India free from Trachoma, says health minister J.P. Nadda
New Delhi: India has become free from Trachoma—a chronic infective disease of the eye and a leading cause of infective blindness—with an overall prevalence found to be only 0.7% in the National Trachoma Survey Report (2014-17).
The report was released on Friday by the ministry of health and family welfare.
Trachoma is a disease caused by poor environmental and personal hygiene and inadequate access to water and sanitation. It affects the conjunctiva which lines the inside of the eyelids.
Repeated infections can cause scarring, leading to in-turning of the eyelashes and eyelids. This further causes damage to the cornea and blindness. The disease is found to be affecting the population in certain pockets of north Indian states like Gujarat, Rajasthan, Punjab, Haryana, Uttar Pradesh and the Nicobar Islands.
The National Trachoma Prevalence Surveys and the Trachoma Rapid Assessment Surveys were conducted by the Dr. Rajendra Prasad Centre for Ophthalmic Sciences, All India Institute of Medical Sciences (AIIMS), New Delhi in collaboration with National Programme for Control of Blindness & Visual Impairment, Union ministry of health and family welfare from 2014 to 2017.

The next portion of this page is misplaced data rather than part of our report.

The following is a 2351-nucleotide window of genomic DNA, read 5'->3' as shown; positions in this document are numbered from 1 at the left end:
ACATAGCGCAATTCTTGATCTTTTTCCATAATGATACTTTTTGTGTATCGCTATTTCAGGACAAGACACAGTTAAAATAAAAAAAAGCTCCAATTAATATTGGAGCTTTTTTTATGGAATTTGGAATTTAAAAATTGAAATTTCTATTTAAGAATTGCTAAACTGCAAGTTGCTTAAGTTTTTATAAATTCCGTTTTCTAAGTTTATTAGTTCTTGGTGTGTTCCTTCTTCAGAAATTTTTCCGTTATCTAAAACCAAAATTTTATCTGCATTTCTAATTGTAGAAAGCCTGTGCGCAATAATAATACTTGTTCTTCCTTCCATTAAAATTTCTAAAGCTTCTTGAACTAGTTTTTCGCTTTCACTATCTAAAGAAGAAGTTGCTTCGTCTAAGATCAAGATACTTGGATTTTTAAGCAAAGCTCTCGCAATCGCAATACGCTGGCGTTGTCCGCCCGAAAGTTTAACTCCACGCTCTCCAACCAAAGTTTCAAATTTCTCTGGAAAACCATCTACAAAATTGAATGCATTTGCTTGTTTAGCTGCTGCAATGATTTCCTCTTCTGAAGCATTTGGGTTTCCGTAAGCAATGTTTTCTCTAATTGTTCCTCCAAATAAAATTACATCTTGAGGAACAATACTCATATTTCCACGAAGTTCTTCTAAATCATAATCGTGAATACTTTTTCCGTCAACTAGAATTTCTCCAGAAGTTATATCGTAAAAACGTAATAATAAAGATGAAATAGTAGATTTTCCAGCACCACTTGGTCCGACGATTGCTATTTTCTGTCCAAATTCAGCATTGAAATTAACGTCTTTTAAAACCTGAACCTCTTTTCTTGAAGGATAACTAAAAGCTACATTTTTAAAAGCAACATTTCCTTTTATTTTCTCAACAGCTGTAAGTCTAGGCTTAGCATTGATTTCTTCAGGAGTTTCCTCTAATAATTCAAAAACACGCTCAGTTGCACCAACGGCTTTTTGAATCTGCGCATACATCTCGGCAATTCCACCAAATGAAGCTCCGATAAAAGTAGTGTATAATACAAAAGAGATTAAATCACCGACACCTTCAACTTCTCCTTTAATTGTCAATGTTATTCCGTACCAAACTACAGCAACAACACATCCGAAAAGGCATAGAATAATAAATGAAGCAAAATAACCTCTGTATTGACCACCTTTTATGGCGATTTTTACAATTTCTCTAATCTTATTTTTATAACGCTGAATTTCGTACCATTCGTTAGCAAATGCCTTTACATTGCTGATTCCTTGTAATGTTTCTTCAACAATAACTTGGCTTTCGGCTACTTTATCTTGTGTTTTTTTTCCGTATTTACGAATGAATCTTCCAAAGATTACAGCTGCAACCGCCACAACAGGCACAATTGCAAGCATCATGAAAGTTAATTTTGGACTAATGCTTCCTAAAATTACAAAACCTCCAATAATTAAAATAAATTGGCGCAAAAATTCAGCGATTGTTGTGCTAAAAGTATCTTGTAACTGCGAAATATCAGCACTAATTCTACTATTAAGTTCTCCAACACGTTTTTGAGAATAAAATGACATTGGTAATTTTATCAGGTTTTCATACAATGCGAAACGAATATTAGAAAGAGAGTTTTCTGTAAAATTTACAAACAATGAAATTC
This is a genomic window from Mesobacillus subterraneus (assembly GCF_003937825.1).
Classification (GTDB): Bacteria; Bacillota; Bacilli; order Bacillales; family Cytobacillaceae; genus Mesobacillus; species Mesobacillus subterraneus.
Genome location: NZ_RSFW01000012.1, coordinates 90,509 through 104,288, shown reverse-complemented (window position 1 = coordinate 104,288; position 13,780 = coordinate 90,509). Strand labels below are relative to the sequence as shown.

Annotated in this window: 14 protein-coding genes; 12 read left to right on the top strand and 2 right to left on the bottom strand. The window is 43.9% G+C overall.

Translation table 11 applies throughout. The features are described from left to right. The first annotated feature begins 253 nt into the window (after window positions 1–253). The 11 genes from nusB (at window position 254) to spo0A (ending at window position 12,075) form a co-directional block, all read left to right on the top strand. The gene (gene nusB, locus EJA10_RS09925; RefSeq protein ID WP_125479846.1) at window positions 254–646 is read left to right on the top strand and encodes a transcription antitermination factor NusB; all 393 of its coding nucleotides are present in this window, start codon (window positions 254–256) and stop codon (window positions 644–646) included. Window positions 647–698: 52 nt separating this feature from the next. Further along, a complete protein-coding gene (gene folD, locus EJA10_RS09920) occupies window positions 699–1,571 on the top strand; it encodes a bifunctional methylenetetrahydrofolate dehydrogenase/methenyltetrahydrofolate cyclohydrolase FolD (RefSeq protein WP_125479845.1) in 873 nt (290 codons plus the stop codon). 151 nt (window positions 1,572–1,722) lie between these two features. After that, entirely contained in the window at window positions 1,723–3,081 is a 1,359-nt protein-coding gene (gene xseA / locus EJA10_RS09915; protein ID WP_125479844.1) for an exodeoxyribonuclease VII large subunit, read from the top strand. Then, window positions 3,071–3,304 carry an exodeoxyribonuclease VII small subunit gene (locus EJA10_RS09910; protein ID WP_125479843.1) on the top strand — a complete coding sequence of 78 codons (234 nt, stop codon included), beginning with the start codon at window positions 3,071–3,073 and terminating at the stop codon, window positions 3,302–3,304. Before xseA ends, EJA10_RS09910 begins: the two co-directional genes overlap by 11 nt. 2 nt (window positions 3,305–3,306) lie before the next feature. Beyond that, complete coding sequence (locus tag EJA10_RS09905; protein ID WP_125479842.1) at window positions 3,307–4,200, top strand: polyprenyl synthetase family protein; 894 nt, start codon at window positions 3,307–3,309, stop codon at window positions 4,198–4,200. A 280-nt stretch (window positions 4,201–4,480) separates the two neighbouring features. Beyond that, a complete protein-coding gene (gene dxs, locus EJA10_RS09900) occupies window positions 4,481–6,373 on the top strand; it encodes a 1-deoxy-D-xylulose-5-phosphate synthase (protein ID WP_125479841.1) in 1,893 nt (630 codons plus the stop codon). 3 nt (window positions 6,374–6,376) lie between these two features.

This was conducted in 27 high-risk districts across 23 states and union territories. Trachoma Prevalence Surveys were done in 10 districts selected from the previously hyper-endemic states.
Under the survey, 19,662 children in the one to nine year age group were examined by trained ophthalmologists. As many as 44,135 persons were examined in the 15 years and above age group. The Trachoma Rapid Assessment Surveys (TRA) was done in 17 other districts from other parts of the country in places where trachoma cases have been reported, which were not previously hyper-endemic.
Trachoma infection of the eyes was the most important cause of blindness in India in 1950s and over 50% of the population was affected in Gujarat, Rajasthan, Punjab, and Uttar Pradesh. It was the most important cause of corneal blindness in India, affecting young children.
“The survey findings indicate that the active trachoma infection has been eliminated among children in all the survey districts with overall prevalence of only 0.7%. This is much below the elimination criteria of infective trachoma as defined by the World Health Organisation (WHO)—active trachoma is considered eliminated if the prevalence of active infection among children below 10 years is less than 5%,” said J.P. Nadda, Union health minister.
“Trachoma is no longer a public health problem in India. We have met the goal of trachoma elimination as specified by the WHO under its GET2020 programme. There is need for constant surveillance by the states to report any fresh cases of trachoma and trachoma sequelae and to treat them promptly to finally be completely free of trachoma,” he said.